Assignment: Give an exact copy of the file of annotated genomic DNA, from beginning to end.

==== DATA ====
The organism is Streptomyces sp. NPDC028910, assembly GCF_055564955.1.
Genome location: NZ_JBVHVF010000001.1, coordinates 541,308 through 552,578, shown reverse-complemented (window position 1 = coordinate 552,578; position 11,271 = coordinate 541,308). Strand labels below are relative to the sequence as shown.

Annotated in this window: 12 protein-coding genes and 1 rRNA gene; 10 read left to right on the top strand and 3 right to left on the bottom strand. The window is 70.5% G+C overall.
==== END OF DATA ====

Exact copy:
The organism is Streptomyces sp. NPDC028910, assembly GCF_055564955.1.
Genome location: NZ_JBVHVF010000001.1, coordinates 541,308 through 552,578, shown reverse-complemented (window position 1 = coordinate 552,578; position 11,271 = coordinate 541,308). Strand labels below are relative to the sequence as shown.

Annotated in this window: 12 protein-coding genes and 1 rRNA gene; 10 read left to right on the top strand and 3 right to left on the bottom strand. The window is 70.5% G+C overall.